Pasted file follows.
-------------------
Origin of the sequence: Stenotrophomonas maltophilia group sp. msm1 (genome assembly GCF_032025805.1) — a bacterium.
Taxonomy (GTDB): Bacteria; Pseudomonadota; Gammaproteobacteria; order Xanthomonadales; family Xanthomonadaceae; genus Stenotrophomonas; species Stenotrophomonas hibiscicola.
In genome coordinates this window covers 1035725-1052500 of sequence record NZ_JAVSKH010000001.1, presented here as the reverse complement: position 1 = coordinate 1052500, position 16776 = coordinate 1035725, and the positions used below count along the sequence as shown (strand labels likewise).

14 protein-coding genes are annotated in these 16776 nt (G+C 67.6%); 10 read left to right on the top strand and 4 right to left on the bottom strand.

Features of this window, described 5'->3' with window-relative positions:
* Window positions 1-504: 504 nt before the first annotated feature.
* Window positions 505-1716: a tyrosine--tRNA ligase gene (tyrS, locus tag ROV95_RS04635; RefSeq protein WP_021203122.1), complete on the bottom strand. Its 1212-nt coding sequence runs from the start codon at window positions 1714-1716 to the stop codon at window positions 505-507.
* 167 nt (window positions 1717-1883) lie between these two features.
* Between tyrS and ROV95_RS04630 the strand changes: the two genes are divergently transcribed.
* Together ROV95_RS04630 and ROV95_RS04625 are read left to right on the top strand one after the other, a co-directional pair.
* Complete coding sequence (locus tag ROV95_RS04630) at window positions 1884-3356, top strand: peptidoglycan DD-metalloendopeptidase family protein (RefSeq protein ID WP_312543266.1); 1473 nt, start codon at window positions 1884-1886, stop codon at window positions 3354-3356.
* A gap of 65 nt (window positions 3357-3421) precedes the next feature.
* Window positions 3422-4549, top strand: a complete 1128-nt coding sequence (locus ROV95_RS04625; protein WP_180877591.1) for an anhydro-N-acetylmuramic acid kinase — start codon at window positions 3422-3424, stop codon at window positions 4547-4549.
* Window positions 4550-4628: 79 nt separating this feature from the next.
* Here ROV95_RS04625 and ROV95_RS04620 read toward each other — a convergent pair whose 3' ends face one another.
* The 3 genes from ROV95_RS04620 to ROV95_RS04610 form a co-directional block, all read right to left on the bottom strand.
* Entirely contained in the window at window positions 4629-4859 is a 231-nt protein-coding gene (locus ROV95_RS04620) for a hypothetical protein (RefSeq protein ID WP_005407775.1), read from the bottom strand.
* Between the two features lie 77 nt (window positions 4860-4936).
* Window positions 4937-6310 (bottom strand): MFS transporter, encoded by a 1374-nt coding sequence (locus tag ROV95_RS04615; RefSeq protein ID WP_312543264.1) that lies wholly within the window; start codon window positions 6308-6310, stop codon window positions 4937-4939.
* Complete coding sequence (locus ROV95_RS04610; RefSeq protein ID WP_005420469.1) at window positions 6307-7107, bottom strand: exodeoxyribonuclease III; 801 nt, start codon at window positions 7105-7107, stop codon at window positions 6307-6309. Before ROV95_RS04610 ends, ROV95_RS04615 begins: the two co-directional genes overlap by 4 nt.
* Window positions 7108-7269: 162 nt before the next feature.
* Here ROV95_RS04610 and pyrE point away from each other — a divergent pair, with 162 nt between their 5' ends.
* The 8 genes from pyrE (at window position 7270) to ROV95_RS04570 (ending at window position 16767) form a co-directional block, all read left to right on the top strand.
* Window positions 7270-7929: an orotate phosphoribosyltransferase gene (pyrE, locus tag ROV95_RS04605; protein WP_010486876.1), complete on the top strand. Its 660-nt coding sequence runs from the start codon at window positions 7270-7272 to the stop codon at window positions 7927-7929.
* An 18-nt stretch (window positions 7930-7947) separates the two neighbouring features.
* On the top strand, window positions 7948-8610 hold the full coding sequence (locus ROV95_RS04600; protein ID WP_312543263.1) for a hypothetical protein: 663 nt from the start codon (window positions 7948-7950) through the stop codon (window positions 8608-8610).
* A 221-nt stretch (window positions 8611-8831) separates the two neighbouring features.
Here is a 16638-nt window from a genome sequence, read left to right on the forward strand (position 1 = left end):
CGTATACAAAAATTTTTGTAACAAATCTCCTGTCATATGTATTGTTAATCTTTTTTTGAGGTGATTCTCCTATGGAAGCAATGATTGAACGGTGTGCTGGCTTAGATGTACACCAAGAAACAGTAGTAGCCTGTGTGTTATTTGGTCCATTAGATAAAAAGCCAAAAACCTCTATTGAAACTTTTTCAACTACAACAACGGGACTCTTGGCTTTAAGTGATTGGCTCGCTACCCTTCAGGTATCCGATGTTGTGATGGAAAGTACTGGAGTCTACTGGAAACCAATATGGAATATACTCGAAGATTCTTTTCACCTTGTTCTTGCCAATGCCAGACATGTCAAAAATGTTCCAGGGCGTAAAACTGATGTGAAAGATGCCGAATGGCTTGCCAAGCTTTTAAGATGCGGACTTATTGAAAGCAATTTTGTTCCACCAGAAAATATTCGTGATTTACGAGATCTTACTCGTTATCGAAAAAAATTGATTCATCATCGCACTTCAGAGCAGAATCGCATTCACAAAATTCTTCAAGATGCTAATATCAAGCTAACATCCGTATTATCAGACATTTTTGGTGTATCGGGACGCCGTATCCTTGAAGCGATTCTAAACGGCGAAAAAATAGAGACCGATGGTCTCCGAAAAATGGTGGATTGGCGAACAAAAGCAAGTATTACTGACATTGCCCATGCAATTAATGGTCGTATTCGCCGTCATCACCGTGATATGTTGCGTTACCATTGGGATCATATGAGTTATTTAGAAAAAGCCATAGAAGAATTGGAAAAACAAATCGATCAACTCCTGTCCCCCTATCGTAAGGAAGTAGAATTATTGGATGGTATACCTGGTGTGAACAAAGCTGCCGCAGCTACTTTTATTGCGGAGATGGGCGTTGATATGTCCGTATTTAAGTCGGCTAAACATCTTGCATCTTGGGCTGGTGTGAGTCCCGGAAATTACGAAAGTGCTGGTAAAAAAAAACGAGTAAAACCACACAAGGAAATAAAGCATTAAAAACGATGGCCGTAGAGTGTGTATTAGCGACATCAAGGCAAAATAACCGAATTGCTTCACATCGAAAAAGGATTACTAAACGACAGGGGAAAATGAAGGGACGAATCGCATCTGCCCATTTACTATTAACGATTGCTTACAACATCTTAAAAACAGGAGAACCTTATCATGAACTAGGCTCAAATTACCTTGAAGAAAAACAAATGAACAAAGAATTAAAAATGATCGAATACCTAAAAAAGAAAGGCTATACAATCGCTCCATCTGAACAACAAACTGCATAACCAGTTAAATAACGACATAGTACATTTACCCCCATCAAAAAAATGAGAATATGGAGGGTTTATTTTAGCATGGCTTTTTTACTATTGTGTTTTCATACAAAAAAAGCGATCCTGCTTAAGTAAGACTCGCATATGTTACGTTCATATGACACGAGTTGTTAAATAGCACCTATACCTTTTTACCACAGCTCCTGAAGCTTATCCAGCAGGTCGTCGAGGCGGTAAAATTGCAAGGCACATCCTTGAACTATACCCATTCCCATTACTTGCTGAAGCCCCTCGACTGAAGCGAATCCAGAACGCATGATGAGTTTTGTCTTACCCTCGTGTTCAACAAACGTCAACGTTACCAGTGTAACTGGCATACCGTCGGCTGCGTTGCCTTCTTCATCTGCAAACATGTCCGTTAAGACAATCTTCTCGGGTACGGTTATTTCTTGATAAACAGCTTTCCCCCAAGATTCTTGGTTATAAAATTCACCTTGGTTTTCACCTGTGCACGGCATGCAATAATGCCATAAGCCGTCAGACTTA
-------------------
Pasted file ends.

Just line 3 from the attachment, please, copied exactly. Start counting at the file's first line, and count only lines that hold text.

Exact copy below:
In genome coordinates this window covers 1035725-1052500 of sequence record NZ_JAVSKH010000001.1, presented here as the reverse complement: position 1 = coordinate 1052500, position 16776 = coordinate 1035725, and the positions used below count along the sequence as shown (strand labels likewise).